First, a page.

The way in which we communicate with friends and family on a daily basis has changed since the telegram. Not to mention a telephone booth. Television has also transitioned from the black and white 1960\’s Zenith wooden box TV set; to the consumer telling the remote to change the television channel. Furthermore, the way consumers consume content has changed tremendously.
Money, Power, Respect competition in the marketplace
When you turn on the television, there is now a variety of programming to select from. With the added luxury of paying a cable TV network service provider for additional channels expanding beyond the plug in antenna with high definition and color. Not certain if variety was thought out strategically by mainstream media generals, nonetheless we can now program the television set for a later time to watch a show. Television advertisers sure didn\’t have a diverse target market back then, or understand their audiences purchasing power, but they knew \”blacks\” would be willing to spend on goods and services.
The variety of TV programming has changed since \”A Different World.\” Audiences didn\’t have the access to tweet Whitley Gilbert and Dwayne Wayne a response to their relationship issues, or interact with the cast of the show like \”Watch what happens Live with Andy\” on Bravo. Moreover, there are a variety of ways in which a person can consume programming such as a smartphone mobile device, tablet, laptop, or desktop computer. Looking back to my undergrad years, at the University of the District of Columbia in 2010, the media industry has taken a major shift. Newspapers were not printing many volumes, website developers were highly sought after. And news anchors were being laid off in part due to the variety of news sharing sources such as blogs and bloggers. Other factors that impacted the industry shift such as independent media, and proximity.
With the introduction of the online content streaming and sharing service provider YouTube, it has enable independent media to leverage the use of social media tools to deliver programming at a much rapid rate, cost effective, and to a large audience locally and globally. This innovative way to deliver content to consumers proved to be most effective until 2016 when the content monetize feature created room for competition to exist in the marketplace. Who says competition can\’t exist in the same marketplace? Mainstream media possibly since they want all the advertising revenue and the audience too. Well guess what, you can\’t have your cake and eat it too. Maybe mainstream is having a challenge leveraging the new medium, but independent innovators managed to launch channels with no problem until apparently advertiser had a challenge aligning content with a friendly ad on the streaming service.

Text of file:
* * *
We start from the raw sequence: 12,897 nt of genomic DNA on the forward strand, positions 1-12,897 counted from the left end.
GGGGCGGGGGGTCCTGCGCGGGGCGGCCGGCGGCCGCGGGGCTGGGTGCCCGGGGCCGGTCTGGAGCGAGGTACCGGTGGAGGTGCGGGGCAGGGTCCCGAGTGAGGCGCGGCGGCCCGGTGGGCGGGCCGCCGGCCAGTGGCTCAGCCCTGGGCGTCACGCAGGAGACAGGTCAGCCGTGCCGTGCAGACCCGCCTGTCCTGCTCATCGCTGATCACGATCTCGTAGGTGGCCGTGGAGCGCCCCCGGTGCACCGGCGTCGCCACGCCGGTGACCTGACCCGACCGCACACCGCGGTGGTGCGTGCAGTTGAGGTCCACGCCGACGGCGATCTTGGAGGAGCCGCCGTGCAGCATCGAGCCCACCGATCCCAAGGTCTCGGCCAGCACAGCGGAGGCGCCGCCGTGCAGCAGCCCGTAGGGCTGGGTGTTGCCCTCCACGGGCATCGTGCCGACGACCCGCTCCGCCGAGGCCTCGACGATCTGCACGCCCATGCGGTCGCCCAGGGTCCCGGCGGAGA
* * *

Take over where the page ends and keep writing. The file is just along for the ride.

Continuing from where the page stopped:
Have you not seen any over sexual advertisements lately that weren\’t friendly for your child during a television program commercial break? Did you call the television network to complain, or stop buying that over sexual product? No. The online streaming service didn\’t have any issue with finding ads featuring Goldman Sachs transporting pipes for content conveying to an audience about race. Or featuring an ADD medication during content, encouraging people to vote as the appropriate advertisement for the content. Since when did consumers care if the ads and the content aligned? If that is the case some markets are reporting false data.
This battle among the mainstream media generals and independent media has been a constant one and is heating up causing financial hardships on innovative content creators. Someone isn\’t generating the revenue that has been projected in the data, and now the innovators have to suffer. This is not fair to freedom of the press, but perhaps Facebook will be the ultimate media clearing house for what constitutes as credible news and what ads match the content, what editorials need edits so forth and so on. I\’m certain the Associated Press didn\’t factor this method into journalism standards and will have to update their books to feature Facebook fake news versus real news.